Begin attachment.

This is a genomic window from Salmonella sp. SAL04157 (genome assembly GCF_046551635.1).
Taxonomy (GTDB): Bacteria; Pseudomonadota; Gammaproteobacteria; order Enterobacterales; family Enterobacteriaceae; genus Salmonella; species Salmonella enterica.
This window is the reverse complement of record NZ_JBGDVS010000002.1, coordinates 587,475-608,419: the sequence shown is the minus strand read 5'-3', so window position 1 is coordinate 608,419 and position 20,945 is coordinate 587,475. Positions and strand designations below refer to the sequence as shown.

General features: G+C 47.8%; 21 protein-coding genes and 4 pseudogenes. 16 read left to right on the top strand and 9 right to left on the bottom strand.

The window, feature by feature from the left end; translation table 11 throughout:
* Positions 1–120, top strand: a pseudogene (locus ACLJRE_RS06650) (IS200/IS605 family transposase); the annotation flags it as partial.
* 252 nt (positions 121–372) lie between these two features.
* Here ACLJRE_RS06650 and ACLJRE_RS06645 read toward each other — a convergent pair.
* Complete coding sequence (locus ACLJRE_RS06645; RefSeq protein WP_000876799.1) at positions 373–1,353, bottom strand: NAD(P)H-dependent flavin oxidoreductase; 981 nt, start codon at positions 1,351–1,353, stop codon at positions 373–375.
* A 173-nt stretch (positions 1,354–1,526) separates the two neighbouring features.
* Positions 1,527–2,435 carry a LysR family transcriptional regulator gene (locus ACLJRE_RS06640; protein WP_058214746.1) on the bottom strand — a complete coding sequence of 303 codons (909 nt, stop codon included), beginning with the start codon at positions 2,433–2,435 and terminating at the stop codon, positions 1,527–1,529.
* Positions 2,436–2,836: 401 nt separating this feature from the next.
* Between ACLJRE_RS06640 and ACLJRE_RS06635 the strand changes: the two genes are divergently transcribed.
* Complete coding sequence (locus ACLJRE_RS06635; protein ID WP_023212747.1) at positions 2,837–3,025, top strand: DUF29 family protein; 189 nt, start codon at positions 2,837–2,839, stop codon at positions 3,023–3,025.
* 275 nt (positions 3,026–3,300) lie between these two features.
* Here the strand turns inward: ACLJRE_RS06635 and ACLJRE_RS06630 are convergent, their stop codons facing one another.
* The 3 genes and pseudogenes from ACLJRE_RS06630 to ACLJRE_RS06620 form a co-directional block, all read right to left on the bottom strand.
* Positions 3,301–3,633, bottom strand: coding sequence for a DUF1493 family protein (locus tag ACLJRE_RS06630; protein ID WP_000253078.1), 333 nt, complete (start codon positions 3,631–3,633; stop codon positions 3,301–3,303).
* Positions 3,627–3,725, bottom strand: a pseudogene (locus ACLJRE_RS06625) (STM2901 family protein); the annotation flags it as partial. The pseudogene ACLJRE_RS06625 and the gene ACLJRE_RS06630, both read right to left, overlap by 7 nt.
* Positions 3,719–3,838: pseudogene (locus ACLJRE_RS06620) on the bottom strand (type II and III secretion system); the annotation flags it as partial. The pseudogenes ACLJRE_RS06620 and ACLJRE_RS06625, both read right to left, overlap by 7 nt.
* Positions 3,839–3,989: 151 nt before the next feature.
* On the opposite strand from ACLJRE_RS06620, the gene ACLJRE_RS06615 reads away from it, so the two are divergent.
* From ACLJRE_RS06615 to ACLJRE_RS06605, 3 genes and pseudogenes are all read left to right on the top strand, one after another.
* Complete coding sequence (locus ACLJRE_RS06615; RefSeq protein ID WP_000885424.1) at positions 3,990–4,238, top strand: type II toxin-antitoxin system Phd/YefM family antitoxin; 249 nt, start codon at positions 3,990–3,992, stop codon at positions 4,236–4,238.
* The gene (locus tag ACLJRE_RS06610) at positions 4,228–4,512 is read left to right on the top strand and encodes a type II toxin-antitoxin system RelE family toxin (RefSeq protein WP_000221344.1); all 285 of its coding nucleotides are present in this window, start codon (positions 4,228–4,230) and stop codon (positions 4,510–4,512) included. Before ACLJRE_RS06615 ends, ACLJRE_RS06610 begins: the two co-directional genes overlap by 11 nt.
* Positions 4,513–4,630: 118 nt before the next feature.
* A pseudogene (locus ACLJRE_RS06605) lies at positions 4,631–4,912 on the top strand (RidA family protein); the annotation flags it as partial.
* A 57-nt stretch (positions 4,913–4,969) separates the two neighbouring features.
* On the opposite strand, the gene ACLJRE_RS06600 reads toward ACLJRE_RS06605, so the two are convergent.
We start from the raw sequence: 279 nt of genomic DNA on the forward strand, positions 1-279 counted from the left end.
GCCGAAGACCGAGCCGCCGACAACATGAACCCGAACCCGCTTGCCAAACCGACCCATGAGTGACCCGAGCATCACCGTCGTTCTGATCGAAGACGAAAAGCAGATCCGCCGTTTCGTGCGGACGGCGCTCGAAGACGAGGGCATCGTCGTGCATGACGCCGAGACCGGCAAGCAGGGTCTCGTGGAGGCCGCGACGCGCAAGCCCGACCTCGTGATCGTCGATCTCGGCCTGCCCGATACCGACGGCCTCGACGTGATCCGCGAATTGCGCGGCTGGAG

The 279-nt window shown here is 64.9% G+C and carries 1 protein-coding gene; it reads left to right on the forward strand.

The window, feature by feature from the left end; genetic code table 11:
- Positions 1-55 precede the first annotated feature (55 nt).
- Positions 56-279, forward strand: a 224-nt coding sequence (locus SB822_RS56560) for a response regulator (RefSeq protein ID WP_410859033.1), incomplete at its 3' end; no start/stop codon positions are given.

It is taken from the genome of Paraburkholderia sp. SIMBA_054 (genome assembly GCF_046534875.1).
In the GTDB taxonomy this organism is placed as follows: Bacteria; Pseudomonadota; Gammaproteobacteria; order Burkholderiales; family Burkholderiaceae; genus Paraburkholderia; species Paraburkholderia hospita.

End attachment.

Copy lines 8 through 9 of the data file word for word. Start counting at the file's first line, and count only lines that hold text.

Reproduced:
* Here ACLJRE_RS06650 and ACLJRE_RS06645 read toward each other — a convergent pair.
* Complete coding sequence (locus ACLJRE_RS06645; RefSeq protein WP_000876799.1) at positions 373–1,353, bottom strand: NAD(P)H-dependent flavin oxidoreductase; 981 nt, start codon at positions 1,351–1,353, stop codon at positions 373–375.